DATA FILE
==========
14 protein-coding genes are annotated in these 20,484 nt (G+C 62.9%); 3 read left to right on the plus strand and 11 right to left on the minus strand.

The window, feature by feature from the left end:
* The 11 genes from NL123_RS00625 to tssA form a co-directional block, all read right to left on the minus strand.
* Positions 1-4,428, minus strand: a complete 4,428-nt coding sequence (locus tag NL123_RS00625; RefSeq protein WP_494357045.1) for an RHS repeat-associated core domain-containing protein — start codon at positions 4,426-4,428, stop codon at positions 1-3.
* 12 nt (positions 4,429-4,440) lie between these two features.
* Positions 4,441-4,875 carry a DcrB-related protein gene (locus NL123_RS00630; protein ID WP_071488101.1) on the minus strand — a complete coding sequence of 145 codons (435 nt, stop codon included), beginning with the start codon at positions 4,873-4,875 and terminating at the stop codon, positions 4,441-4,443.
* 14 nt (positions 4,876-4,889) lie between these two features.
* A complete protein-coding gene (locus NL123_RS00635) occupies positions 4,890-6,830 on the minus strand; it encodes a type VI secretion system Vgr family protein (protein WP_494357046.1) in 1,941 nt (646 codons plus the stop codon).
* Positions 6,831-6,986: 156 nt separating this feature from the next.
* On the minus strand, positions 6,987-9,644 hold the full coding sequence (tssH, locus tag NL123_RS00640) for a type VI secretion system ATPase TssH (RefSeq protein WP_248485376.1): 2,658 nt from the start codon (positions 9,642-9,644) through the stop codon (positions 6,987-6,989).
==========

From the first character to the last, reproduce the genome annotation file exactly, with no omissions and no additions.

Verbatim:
14 protein-coding genes are annotated in these 20,484 nt (G+C 62.9%); 3 read left to right on the plus strand and 11 right to left on the minus strand.

The window, feature by feature from the left end:
* The 11 genes from NL123_RS00625 to tssA form a co-directional block, all read right to left on the minus strand.
* Positions 1-4,428, minus strand: a complete 4,428-nt coding sequence (locus tag NL123_RS00625; RefSeq protein WP_494357045.1) for an RHS repeat-associated core domain-containing protein — start codon at positions 4,426-4,428, stop codon at positions 1-3.
* 12 nt (positions 4,429-4,440) lie between these two features.
* Positions 4,441-4,875 carry a DcrB-related protein gene (locus NL123_RS00630; protein ID WP_071488101.1) on the minus strand — a complete coding sequence of 145 codons (435 nt, stop codon included), beginning with the start codon at positions 4,873-4,875 and terminating at the stop codon, positions 4,441-4,443.
* 14 nt (positions 4,876-4,889) lie between these two features.
* A complete protein-coding gene (locus NL123_RS00635) occupies positions 4,890-6,830 on the minus strand; it encodes a type VI secretion system Vgr family protein (protein WP_494357046.1) in 1,941 nt (646 codons plus the stop codon).
* Positions 6,831-6,986: 156 nt separating this feature from the next.
* On the minus strand, positions 6,987-9,644 hold the full coding sequence (tssH, locus tag NL123_RS00640) for a type VI secretion system ATPase TssH (RefSeq protein WP_248485376.1): 2,658 nt from the start codon (positions 9,642-9,644) through the stop codon (positions 6,987-6,989).